I still try to think positively, as it helps me to cope day to day but I do it more because I think that Violet wouldn’t want me to be upset or negative and me being miserable and negative isn’t going to bring Violet and Arthur back. I also now have the adorable Aurora to care for so need to be the best version of me for her sake.

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An autumnal walk in the park with colds and coughs hoping the fresh air does us good

I believe kindness, compassion and good manners aren’t exclusive to those who are religious and my experiences over the last few years have shown me that often these qualities can be missing just as easily from a religious person as they can be present in an atheist.  I like to treat people with kindness and respect regardless of who they are. Blame my mother for this one as she clearly raised us well.

So to summarize I’m not sure what I believe anymore and maybe as one of my extremely clever friends said, “perhaps life is just a lot of random shit that just happens and if you survive then you either learn to deal with it or you don’t end of”. Not quite as eloquent as Forrest Gump’s “life is like a box of chocolates” but I can really identify with my friends version.  If religion is how you learn to deal with life’s challenges then good on you, it’s certainly better than turning to addiction or not coping at all.  Each to their own and I think child loss survivors need to push on anyway they can.

How do you cope with things or spur yourself to carry on beyond what you used to believe was your limit?

 

 

 

 

Making new memories

It can be very difficult when you’re grieving the loss of your child to remember those that are living and that you still need to invest time in your relationships with others especially with your husband or partner.

One crucial thing we did as a couple was to ensure we planned and booked time in our diaries in advance to mark important anniversaries and occasions.  Making a dinner reservation, booking a hotel for the night or even flights for a weekend away ensured we couldn’t decide to give it a miss when the date came around.  Occasionally one of us would say we weren’t in the mood and the other would encourage and persuade.  I once even went out to dinner in a lovely restaurant and I hardly had any make up on and my hair was scraped back (as I wasn’t in the mood to try to look nice as it felt too superficial) but the fact we did it made the next date we had slightly easier.  The more we forced ourselves the better we actually started to feel about going out and the less guilty we felt about “enjoying ourselves when we had lost our most precious daughter”.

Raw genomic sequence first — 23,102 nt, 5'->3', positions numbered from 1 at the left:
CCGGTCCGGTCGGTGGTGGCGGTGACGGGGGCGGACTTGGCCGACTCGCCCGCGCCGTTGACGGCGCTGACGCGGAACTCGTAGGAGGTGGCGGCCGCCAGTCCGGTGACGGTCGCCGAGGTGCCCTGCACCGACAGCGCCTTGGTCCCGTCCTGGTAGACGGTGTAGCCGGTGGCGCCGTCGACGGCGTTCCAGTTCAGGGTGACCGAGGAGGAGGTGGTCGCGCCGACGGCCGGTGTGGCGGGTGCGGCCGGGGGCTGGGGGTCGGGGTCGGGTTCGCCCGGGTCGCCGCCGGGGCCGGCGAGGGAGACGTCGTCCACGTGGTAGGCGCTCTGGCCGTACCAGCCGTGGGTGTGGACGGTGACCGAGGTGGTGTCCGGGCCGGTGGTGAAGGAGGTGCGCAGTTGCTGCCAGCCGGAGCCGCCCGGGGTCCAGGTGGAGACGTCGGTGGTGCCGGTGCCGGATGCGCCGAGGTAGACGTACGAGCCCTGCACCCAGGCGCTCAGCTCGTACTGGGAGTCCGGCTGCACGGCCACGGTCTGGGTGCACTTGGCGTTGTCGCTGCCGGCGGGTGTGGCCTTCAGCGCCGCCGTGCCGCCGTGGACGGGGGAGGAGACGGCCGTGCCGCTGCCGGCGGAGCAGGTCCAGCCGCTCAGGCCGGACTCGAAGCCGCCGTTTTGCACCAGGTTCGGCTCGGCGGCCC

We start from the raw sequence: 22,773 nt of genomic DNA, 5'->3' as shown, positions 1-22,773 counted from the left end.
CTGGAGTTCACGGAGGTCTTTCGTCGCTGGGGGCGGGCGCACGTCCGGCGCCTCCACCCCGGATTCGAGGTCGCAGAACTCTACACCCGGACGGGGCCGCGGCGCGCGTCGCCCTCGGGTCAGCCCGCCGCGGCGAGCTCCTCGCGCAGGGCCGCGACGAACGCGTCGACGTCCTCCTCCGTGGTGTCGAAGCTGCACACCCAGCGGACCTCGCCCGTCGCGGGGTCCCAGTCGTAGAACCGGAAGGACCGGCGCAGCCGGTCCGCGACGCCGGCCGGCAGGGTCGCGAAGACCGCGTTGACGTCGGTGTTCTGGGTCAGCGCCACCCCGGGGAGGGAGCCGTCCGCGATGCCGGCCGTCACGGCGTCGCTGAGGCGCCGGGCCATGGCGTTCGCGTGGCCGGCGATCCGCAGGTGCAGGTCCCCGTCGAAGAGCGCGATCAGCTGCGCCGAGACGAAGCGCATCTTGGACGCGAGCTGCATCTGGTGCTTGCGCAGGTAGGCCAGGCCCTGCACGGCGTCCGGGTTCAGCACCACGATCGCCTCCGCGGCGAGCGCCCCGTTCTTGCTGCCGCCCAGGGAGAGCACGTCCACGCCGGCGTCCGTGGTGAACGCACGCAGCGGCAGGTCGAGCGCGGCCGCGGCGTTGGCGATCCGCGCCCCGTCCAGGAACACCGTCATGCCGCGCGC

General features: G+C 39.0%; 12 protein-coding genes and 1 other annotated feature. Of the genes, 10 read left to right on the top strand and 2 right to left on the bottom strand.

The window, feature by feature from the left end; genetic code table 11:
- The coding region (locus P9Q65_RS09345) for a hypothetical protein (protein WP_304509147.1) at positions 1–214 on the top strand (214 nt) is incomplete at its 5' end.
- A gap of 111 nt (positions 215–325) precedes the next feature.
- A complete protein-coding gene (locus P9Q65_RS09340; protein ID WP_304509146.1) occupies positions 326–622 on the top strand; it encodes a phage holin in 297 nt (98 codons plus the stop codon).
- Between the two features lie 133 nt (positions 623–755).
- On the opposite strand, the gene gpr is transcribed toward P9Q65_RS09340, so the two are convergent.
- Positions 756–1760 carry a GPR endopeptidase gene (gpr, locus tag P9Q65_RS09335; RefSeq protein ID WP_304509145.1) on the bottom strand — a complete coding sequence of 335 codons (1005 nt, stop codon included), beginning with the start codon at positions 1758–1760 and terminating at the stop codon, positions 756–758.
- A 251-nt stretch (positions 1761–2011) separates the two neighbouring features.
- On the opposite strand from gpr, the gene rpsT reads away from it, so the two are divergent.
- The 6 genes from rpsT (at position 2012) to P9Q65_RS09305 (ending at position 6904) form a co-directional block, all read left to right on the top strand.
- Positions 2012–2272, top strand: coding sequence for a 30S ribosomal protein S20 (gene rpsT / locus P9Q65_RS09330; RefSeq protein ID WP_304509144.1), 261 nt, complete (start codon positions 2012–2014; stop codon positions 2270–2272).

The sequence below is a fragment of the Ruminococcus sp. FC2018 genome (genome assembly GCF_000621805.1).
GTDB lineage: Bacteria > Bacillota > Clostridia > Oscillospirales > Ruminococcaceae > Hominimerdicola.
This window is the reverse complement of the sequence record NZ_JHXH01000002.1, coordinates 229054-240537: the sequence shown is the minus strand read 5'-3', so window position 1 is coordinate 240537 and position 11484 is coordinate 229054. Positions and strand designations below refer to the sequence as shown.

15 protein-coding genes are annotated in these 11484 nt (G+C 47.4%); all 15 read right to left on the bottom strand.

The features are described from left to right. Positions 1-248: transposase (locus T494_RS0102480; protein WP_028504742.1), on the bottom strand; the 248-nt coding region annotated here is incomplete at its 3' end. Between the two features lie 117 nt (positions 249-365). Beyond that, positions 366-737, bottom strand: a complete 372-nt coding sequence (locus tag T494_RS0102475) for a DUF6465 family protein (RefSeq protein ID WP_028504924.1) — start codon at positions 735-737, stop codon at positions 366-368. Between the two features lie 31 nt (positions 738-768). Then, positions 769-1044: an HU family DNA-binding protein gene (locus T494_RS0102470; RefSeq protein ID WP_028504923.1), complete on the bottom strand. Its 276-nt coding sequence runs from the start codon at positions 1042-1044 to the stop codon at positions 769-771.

Here’s a photo of me with hubby, minus make up, after being encouraged out last year.  I cheered up when all the lighting was Violet and I was served a Violet cocktail almost as though she planned it!

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Anyway we still keep this up over a year on and sometimes it can still be difficult for us but we make sure we take time out.  A few weeks ago we celebrated the anniversary of our very first date so my hubby treated us to a night away in Cartmel in the Lake District with dinner, bed and breakfast in L’Enclume.

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Cartmel Priory

I will talk more about the amazing food we enjoyed in my next post but I wanted to share that even though we are fortunate to travel and dine in some amazing places our lost children are never far from our minds.

Before we headed home I visited the amazingly historic Priory at Cartmel that has an 800 year old history and lit candles for Violet and Arthur.  I also took some photos of the amazing building.  You can see them all here https://violet-skies.com/portfolio/cartmel-lake-district/

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Inside Cartmel Priory